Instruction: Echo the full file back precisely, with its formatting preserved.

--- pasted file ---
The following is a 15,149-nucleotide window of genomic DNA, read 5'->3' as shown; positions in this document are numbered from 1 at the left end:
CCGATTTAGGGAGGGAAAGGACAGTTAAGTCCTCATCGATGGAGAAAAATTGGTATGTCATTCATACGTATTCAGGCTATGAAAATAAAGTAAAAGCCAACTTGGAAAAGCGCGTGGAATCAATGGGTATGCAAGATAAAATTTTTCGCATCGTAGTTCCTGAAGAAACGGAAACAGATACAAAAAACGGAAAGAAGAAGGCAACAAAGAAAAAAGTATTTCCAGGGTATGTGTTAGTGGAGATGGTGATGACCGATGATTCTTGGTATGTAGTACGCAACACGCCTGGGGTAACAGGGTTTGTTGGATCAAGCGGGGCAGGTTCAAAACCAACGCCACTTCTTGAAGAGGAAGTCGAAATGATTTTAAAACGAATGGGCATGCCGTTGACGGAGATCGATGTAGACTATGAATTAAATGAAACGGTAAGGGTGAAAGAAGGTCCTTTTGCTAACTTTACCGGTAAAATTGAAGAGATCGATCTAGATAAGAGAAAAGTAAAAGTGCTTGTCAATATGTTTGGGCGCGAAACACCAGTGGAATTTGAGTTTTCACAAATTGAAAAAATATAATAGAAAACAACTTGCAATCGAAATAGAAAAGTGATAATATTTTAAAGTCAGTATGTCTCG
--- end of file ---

The following is a 15,149-nucleotide window of genomic DNA, read 5'->3' as shown; positions in this document are numbered from 1 at the left end:
CCGATTTAGGGAGGGAAAGGACAGTTAAGTCCTCATCGATGGAGAAAAATTGGTATGTCATTCATACGTATTCAGGCTATGAAAATAAAGTAAAAGCCAACTTGGAAAAGCGCGTGGAATCAATGGGTATGCAAGATAAAATTTTTCGCATCGTAGTTCCTGAAGAAACGGAAACAGATACAAAAAACGGAAAGAAGAAGGCAACAAAGAAAAAAGTATTTCCAGGGTATGTGTTAGTGGAGATGGTGATGACCGATGATTCTTGGTATGTAGTACGCAACACGCCTGGGGTAACAGGGTTTGTTGGATCAAGCGGGGCAGGTTCAAAACCAACGCCACTTCTTGAAGAGGAAGTCGAAATGATTTTAAAACGAATGGGCATGCCGTTGACGGAGATCGATGTAGACTATGAATTAAATGAAACGGTAAGGGTGAAAGAAGGTCCTTTTGCTAACTTTACCGGTAAAATTGAAGAGATCGATCTAGATAAGAGAAAAGTAAAAGTGCTTGTCAATATGTTTGGGCGCGAAACACCAGTGGAATTTGAGTTTTCACAAATTGAAAAAATATAATAGAAAACAACTTGCAATCGAAATAGAAAAGTGATAATATTTTAAAGTCAGTATGTCTCG